Opening three transit mixed plants on the outskirts of Columbia, S.C., since 2006, Capital Concrete is among the Carolinas’ newer players. In building
Opening three transit mixed plants on the outskirts of Columbia, S.C., since 2006, Capital Concrete is among the Carolinas’ newer players. In building operations from the ground up, the company has been able to apply to its ready mixed production recently developed control technologies proven in other manufacturing environments.
Weather-driven shutdown has been averted, safety improved, and maintenance reduced at each site by deploying a common industrial computer network protocol to distribute control of gates, motors and other components. We wanted to eliminate problems with lightning strikes on plant equipment, and digging up hard wire connections from the plant to the batch office, says Capital President Rusty Shealy, who ventured from North Carolina to South Carolina following the sale of his Charlotte-area business, Cabarus Concrete (to Asheville-based Southern Concrete Materials). We haven’t had any outages or been knocked off line by weather, he notes, even with South Carolina’s exposure to rapidly developing severe weather systems.
After conferring with plant and control panel suppliers, Stephens Mfg. and Systech Inc., respectively, about advanced technology options for standard transit mixed equipment, the producer runs what the industry calls smart valves. They operate on fieldbus hardware (note companion box), consisting of a base, or bus unit, linking Systech’s Integra controls to a plant’s material handling, weighing and discharge components. The smart valves function on a 24-VDC operating voltage, instead of the 120-volt AC power that has traditionally run ready mixed plants.
Concrete plant manufacturers are finding 120-volt AC components more difficult and expensive to source, explains Elite Batch Systems General Manager Ben Gordon. Ready mixed is one of the only industries still using 120-volt AC connections for motor starters, pneumatic, and indicating devices. Smart valves eliminate the need for individual control wiring and allow producers to run a plant through a network connection. The maintenance-free valves are lubricated for life, he adds, making oiling and maintenance by plant employees unnecessary.
At the Capital Concrete plants, the fieldbus is linked to the Integra Batch panels via twin fiber optic cables, eliminating traditional wire connections. The fiber optic cable connections offer concrete plant operators portability in equipment and batch offices; remote diagnostics and troubleshooting; isolated control connections from power surges; and, opportunity to tap into the intelligence of motor starters. A plant control can be programmed to detect when a motor is drawing more amps than usual, for example, signaling a need a maintenance check or repair.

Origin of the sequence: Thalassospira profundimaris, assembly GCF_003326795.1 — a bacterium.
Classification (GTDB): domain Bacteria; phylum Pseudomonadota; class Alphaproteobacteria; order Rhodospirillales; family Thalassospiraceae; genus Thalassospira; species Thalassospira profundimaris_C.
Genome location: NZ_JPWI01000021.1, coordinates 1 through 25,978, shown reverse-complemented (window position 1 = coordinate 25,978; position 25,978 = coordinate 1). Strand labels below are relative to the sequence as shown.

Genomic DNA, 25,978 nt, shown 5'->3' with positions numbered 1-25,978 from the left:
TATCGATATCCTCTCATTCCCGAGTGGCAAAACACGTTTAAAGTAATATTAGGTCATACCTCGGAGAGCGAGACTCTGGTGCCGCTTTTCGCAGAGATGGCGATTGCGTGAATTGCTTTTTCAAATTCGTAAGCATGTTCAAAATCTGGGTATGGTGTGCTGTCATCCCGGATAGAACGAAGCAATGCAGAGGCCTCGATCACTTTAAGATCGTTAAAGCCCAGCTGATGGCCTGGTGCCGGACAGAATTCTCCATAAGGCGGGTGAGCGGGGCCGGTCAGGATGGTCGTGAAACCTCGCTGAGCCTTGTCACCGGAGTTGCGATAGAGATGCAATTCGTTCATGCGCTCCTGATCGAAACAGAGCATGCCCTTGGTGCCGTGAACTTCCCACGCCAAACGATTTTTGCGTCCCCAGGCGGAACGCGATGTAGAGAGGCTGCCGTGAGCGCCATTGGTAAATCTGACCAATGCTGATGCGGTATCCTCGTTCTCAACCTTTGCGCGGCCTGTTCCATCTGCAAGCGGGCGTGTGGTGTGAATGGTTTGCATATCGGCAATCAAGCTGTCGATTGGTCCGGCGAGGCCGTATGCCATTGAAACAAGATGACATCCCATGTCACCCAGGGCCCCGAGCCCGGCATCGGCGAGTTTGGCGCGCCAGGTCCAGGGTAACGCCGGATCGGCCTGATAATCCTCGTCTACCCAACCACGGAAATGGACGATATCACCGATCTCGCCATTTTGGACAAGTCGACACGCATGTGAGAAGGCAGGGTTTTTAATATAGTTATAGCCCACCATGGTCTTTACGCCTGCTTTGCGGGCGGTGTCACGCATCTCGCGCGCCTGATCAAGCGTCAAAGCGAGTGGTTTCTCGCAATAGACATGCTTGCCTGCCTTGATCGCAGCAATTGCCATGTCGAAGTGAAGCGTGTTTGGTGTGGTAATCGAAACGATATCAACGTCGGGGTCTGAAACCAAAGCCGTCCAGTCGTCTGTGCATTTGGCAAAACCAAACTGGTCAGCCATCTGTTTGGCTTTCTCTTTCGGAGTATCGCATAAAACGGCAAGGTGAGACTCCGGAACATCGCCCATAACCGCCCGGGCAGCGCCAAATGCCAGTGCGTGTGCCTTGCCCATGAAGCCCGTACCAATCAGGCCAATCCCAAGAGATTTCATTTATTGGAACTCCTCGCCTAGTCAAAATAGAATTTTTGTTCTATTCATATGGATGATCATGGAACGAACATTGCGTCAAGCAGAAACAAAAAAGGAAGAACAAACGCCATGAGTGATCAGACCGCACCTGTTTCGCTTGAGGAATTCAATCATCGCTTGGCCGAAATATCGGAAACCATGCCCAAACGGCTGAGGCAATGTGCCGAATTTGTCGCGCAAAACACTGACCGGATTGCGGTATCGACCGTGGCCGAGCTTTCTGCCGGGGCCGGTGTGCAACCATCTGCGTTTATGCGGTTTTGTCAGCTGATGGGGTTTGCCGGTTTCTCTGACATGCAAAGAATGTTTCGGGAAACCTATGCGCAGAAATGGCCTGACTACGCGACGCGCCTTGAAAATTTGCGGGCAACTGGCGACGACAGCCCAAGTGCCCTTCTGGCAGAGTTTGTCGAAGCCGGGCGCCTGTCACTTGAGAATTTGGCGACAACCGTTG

FIELDBUS TECHNOLOGY AT A GLANCE
Announcing the 2008 IEC Fieldbus Standards, Geneva-based International Electrotechnical Commission described fieldbus as a digital network, or set of protocols that enables machines to communicate with each other with the guaranteed responsiveness, reliability and safety demanded by today’s industrial environments.
Traditional pneumatic power installations require one wire per information element to be transmitted between a controller and a device (point-to-point), while a fieldbus allows information to be transmitted over a common standardized network. The ability to use such a robust infrastructure in industrial environments reduces wiring lifecycle costs and facilitates deployment of more intelligent devices, IEC contends, thereby offering advanced configuration and diagnostics features. Thus, manufacturers are able to meet market demands for increased flexibility of automation applications, while economically managing the resulting complexity of the solution.
The 2008 IEC Fieldbus Standards reference the latest technologies. Since the last edition, published in 2003, the automation world has seen the emergence of new ethernet-based fieldbus, intended to complement the existing fieldbus, and the installation of programmable and networked equipment in safety-related applications. To follow this evolution, the 2008 edition includes profiles for Real-Time Ethernet fieldbus, together with other industry sector network profiles, which had not been included in the previous editions. This new edition also has added profiles specifically designed for the use of fieldbus technology to transmit safety-related data. Finally, the need for more guidance in the installation of fieldbus has been addressed by defining a basic guidance for the installation of communication networks in industrial premises (IEC 61918) and dedicated parts of the IEC Fieldbus Standards that for each fieldbus technology establish which options of the basic guidance apply and which additional guidance shall be used.
The standards provide a variety of established solutions that cover a wide range of application requirements, from process control to manufacturing automation. An industrial manufacturer or machine/process supplier may choose from these solutions the one that is best suited for the specific needs of the application and the environment in which it is to be implemented.